Slusser’s masks pose additional challenges, but the larger issue remains human nature, said Riordan of the Springdale police force.

“It’s not SPFX masks or Rusty Slusser that’s making these people commit crimes,” Riordan said.

a sensible person speaking for law enforcement.. give the man a promotion… no give him dictator for life powers over the TSA (I’d never wish merely being put in charg on him).

moz December 14, 2010 4:50 PM

Incidentally, the quoting system on comments on this blog is really strange. It seems like it strips HTML mark up then interprets (at least) control characters and then gives that back to the preview window.. There has to be something wrong with that. Anyway, I’m just happy to manage to post at all 🙂

Seiran December 14, 2010 5:00 PM

@BF Skinner, false positives based on eyewitness testimony might increase in the short term, but once these kind of cases are more prevalent and widely known, there is a corresponding increase in plausible deniability.

It was only a matter of time until humans’ favorite and most ancient biometric, the facial image, would be broken. Fingerprints are already clonable (search for “CCC Wolfgang Schäuble fingerprints”), and passable voice spoofing is available for high-level applications courtesy of Los Alamos National Labs (search for “I am being treated well by my captors”). It’s only a matter of time until the voice generator trickles down within reach of hobbyists, too.

There are already accusations of fraudulent “telemarketing” outfits editing phone calls to falsify verbal confirmation, by copying a customer’s “yes” from other portions of the call.

Photographic still evidence is already being called into doubt, mostly owing to the existence of Adobe® Photoshop® software and its ilk. Once 3D rendering technology advances to the point where an animated “security camera video” can be made forensically-realistic, we may very well see video evidence called into question. Technology could be on the way to enabling SFX forgery artists to frame or vindicate potential suspects. If and when this happens, it would hopefully lead to the inadmissibility of video as a reliable form of evidence.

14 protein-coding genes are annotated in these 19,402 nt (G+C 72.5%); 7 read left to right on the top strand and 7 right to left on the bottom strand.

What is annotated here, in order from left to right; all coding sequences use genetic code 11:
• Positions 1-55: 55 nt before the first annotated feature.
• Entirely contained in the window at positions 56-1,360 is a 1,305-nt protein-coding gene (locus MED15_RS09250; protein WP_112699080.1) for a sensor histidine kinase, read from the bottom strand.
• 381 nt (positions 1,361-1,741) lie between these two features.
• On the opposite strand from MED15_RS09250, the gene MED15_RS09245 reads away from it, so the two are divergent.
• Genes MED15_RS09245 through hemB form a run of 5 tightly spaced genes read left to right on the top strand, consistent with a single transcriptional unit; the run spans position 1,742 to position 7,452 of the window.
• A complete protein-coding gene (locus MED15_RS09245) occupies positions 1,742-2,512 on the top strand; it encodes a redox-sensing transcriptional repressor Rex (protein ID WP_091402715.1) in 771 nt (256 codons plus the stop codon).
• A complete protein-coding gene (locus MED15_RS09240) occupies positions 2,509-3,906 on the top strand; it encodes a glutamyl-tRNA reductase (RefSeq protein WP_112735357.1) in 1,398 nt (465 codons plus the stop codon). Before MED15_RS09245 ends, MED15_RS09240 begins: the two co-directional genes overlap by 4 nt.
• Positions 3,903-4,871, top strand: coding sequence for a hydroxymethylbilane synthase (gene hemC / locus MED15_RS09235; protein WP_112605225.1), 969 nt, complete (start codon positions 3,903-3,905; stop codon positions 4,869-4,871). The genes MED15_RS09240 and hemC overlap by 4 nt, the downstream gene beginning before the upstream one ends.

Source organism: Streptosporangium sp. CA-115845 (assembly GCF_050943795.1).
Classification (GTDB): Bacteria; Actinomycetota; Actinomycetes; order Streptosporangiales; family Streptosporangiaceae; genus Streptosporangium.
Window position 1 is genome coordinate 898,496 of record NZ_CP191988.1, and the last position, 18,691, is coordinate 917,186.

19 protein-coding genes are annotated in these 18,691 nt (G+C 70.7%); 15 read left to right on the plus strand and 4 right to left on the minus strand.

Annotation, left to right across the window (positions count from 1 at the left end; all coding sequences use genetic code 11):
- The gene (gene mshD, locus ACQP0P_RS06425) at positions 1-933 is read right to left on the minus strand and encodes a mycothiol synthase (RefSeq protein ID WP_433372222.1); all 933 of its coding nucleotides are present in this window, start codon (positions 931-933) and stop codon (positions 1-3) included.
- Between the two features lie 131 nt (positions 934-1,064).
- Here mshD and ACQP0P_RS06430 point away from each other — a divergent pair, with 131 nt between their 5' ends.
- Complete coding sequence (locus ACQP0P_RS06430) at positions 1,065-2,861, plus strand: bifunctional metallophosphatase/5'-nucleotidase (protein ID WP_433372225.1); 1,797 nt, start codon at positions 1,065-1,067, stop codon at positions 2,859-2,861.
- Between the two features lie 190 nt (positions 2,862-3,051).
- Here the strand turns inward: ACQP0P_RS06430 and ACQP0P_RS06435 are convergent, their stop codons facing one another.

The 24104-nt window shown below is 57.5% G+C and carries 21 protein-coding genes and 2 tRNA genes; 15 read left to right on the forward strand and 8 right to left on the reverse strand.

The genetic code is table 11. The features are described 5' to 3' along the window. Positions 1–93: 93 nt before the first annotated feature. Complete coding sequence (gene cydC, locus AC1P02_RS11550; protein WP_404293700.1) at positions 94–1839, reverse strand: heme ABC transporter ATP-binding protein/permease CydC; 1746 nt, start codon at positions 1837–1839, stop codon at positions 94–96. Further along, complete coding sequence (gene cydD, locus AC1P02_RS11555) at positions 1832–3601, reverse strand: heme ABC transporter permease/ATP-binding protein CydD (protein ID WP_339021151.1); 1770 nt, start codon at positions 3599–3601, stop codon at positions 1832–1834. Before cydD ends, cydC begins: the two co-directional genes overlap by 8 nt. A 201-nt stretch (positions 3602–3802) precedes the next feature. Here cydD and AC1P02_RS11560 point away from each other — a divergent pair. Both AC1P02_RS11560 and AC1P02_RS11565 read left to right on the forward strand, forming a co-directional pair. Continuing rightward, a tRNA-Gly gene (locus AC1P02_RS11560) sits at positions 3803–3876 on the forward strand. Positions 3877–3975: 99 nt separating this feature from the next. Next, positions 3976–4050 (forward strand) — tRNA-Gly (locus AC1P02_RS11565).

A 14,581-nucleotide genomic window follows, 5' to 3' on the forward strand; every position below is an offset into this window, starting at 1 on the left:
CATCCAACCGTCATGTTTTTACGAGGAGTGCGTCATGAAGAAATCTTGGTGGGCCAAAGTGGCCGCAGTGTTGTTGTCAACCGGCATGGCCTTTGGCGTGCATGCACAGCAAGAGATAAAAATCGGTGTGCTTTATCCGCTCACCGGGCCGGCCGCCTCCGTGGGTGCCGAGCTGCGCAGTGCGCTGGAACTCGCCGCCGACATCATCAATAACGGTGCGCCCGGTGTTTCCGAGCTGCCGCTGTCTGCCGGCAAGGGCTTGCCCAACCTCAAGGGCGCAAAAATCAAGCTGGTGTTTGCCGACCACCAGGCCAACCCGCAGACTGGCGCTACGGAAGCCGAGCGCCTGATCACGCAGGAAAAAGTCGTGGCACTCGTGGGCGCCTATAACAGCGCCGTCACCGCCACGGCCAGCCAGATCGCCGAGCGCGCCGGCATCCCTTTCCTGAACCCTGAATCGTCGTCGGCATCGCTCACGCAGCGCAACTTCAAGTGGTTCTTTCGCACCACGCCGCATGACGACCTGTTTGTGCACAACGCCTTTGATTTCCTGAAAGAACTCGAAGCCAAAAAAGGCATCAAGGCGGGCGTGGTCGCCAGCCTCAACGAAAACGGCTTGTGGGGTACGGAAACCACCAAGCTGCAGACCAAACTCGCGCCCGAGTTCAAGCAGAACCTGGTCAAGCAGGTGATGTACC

I note with concern that courts have been known to accept printouts into evidence, but these can usually be backed by some original source, and any lawyer worth his or her carbon should be able to challenge any crucial evidence where there is a break in the chain of custody.

Eventually, on-demand DNA foundries will make genetic copying more accessible than ever. Should DNA evidence be tossed next?

“Your honor, the jury, I did not steal the cookies from the cookie jar. The video showing that I did that, is fake. I can tell by some of the pixels, and from seeing quite a few renders in my time. Secondly, most security camera footage is not widescreen. They do not have soundtracks. I would also like to note that the complaining witness used to work for Weta Digital, and is currently employed by The Walt Disney Company.”

wx December 14, 2010 5:49 PM


I’m already wearing my Bruce Schneier mask.

And next you will be running a Bruce Schneier security blog complete with a picture of you in the Bruce Schneier mask…

Dirk Praet December 14, 2010 6:01 PM

Why is anybody thinking this technology wasn’t already around long before SPFX brought it to the masses ?

@ Paranoid: where I live, wearing a mask or making yourself unrecognisable in any other way already is a federal crime, except on Carnival. And yes, we are on our way to having a ban on full islamic veils as well.

Ben Senise December 14, 2010 6:52 PM

“Or better yet, the paranoid DHS will outlaw the wearing of masks.”
Actually, in many countries it is illegal to wear a mask that conceals your identity. If I am not mistaken this is the case in Switzerland.

Vinnie December 14, 2010 9:46 PM

UV and other wavelengths easily betray masks.
When wearing yours, stay away from mineral displays, grow operations, and cheezy bars. And never let TSA shine their flashlight at your kisser.

spaceman spiff December 14, 2010 10:52 PM


Actually, Osama is Glen Beck wearing a bin Laden mask! He does that just to rile the natives here in the good ol’ US of A.

Thomas December 14, 2010 11:44 PM

“Technology could be on the way to enabling SFX forgery artists to frame or vindicate potential suspects.”

The video evidence clearly shows that it was the mask-wearing velociraptor, not my client, that eviscerated the victim!

RL December 15, 2010 2:06 AM

Oh oh dear me, time to check my Facebook photos and remove those uniquely identifying marks. You do have to hand it to the guy, a touch moviesque but nonetheless entertaining news item. I’d have thought that I wouldn’t use a iPhone tho’.

Johnny Rocketfingers December 15, 2010 5:39 AM

I’m just thinking about how the TSA will cite this for their next ‘pre-emptive’ security measure;

Terrorists might be wearing a mask to hide their obvious Arabian features. So from now on, all passengers going through a check point will need to have their face pulled.

kingsnake December 15, 2010 6:55 AM

You all miss the point: The TSA won’t ban masks until after some yahoo tries to smuggle a bomb in one. (The Jummy Durante model can pack 10 pounds of PETN.) Then they will ban all masks. Make up too.